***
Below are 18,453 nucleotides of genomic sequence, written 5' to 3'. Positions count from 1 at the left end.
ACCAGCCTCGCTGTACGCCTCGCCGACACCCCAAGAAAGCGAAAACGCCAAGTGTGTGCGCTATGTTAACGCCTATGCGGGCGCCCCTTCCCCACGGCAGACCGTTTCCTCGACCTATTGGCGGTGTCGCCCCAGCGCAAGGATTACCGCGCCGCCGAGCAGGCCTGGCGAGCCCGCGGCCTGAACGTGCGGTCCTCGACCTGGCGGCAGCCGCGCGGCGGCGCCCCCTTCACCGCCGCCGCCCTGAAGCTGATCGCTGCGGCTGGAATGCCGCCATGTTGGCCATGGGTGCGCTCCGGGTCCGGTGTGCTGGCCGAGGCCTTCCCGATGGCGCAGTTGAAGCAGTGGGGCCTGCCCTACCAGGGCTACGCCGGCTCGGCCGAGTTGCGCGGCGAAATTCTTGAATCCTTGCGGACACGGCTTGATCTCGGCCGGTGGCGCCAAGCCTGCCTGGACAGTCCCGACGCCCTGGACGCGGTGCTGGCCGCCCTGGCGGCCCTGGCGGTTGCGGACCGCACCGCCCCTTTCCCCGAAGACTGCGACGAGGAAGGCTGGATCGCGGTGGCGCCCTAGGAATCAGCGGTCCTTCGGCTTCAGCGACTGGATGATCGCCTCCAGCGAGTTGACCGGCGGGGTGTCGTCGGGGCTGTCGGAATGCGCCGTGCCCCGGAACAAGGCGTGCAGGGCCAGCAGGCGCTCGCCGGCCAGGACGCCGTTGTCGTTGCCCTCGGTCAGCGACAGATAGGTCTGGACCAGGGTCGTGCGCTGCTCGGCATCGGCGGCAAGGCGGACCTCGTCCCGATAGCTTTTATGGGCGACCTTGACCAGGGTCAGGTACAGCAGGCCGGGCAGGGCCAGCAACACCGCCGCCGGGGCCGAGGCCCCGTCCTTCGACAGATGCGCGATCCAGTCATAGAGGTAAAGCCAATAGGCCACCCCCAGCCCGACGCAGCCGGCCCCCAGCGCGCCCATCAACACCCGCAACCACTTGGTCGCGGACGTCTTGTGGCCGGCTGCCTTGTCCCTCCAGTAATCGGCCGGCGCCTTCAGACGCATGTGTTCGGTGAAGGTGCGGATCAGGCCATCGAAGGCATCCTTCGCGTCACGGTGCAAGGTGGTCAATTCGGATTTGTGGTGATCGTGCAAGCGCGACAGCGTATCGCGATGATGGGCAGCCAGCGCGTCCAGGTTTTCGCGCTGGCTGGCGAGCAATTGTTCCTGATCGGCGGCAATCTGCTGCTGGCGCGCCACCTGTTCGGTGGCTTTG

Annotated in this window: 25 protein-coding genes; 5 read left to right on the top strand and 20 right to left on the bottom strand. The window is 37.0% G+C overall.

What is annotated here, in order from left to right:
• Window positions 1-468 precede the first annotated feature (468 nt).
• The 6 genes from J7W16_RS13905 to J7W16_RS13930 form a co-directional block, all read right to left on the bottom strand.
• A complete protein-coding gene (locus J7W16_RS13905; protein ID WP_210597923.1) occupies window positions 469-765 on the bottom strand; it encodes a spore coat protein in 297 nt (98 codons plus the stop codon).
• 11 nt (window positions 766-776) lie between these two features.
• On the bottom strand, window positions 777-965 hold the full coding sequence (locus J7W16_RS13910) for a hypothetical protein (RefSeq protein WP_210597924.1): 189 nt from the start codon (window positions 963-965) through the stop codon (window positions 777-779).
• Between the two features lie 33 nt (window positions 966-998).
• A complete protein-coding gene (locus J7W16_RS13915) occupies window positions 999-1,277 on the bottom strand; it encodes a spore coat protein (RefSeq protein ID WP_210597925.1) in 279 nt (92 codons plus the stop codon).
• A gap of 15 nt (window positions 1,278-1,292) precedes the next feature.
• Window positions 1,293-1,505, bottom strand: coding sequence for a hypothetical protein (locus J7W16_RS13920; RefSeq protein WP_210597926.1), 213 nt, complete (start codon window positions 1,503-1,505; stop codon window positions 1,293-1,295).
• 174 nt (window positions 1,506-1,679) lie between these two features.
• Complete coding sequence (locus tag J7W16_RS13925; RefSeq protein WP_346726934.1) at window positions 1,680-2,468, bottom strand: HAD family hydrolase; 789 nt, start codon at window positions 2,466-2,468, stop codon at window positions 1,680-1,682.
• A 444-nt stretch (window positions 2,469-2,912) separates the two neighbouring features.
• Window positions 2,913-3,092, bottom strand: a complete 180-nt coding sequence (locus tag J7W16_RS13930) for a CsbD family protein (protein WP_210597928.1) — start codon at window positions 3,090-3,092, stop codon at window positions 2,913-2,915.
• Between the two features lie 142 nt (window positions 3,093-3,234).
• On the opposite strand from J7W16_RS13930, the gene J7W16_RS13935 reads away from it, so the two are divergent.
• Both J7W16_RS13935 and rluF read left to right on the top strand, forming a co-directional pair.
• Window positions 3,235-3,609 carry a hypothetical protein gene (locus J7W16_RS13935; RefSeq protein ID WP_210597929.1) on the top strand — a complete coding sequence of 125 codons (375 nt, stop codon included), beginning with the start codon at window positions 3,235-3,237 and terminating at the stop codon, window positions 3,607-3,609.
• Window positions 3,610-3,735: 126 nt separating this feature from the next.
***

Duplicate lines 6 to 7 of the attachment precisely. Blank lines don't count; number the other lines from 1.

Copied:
• The 6 genes from J7W16_RS13905 to J7W16_RS13930 form a co-directional block, all read right to left on the bottom strand.
• A complete protein-coding gene (locus J7W16_RS13905; protein ID WP_210597923.1) occupies window positions 469-765 on the bottom strand; it encodes a spore coat protein in 297 nt (98 codons plus the stop codon).